Thursday, July 19, 2012

EIA: Storage +28 Bcf to 3.163 Tcf

The EIA working gas in storage report showed a 28 Bcf net increase, bringing the total gas in storage to 3.163 Tcf.  The weekly injection was 58% lower than last year (+67 Bcf) and 62% below the five year average (+74 Bcf).  With the lower injection, the current storage level is now 19.2% above last year (2.654 Tcf) and 17.5% above the five year average (2.619 Tcf).


Temperatures last week averaged 78.1 degrees, which was 0.6 degrees warmer than last year and 3.3 degrees warmer than average.

8 comments:

Bill Mendenhall said...

Robert, I'm not sure why this isn't getting more press. After all of the doom and gloom about the glut, the past 11 weeks have shown a huge change in direction. Several commentators are now saying the glut will be eliminated by year end.

Robert Hutchinson said...

One way or another we will have a clean slate come year end because it will come close to maxing out. And then we get to do this all over again next year! (Unless we have a cold winter...)

It probably won't be a real story until it gets back in the 10% range. Prices are inching up, but if excess supply is still being sucked up by utilities, the price likely is capped relative to the price of coal. It is probably range-bound until other sources of consumption pick up. THEN you've got a good story!

Bill Mendenhall said...

But, one possible differece next year could be the extreme reduction in rig count. Associated gas from liquids drilling doesn't appear to be resulting in continued increases in production, like we had last year, and what effect will the dramatic decrease in rigs have over the next year or so? At least it will be interesting!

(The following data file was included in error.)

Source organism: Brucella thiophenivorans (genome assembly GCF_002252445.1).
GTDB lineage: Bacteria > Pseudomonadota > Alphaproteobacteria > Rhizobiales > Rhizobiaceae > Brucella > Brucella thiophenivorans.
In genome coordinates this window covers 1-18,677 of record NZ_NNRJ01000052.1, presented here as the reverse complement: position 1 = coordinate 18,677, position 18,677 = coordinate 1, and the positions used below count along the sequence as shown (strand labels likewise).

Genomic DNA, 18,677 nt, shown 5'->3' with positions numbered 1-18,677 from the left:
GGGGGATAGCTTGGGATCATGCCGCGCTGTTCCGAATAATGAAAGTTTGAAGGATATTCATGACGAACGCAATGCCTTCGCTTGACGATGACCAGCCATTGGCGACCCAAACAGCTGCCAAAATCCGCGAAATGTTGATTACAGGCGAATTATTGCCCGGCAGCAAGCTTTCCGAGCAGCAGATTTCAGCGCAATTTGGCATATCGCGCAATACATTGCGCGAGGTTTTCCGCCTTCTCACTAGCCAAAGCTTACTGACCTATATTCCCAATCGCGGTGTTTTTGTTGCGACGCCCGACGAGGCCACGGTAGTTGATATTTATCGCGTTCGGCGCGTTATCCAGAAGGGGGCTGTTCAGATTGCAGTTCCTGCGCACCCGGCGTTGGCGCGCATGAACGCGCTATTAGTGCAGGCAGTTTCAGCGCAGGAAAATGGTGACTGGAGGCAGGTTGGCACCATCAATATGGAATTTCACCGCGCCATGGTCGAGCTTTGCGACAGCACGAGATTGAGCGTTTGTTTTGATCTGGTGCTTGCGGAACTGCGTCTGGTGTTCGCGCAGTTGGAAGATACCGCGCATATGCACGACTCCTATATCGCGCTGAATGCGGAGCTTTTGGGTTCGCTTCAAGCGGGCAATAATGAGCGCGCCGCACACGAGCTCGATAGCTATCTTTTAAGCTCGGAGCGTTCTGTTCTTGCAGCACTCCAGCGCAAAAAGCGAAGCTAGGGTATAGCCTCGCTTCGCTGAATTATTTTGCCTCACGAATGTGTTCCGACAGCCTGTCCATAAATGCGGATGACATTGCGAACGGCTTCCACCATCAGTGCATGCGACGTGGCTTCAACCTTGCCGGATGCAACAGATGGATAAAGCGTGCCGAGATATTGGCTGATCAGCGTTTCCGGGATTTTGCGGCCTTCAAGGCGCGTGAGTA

Robert Hutchinson said...

We should also keep an eye on WTI oil prices. If they sag and drilling is not as robust as it has been of late, it's another reason for associated gas quantities to decline.

If things do improve for NG, the question remains, how long can the producers keep their hands out of the cookie jar (read: boost gas drilling)?

Bill Mendenhall said...

Keep up the good work Robert! We all appreciate your good work.

Robert Hutchinson said...

Thanks, Bill. And thanks for sending the articles.

RH

Anonymous said...

Lets not forget about the gas that is shut-in. Within a few days that gas can be on the market if the price rises. Also there are hundreds of wells that are drilled, but completion has been postponed due to low prices, companies already have sunk expenses into these wells and will be eager to complete these wells if the prices rise a little more.

Robert Hutchinson said...

We need a statistic to monitor completion crews like we do rig counts. That may be more indicative of new production coming to market.

With gas approaching $3/MMBtu, one wonders if a few producers aren't going to loosen the spigot on shut-in wells a bit to get some cash flow...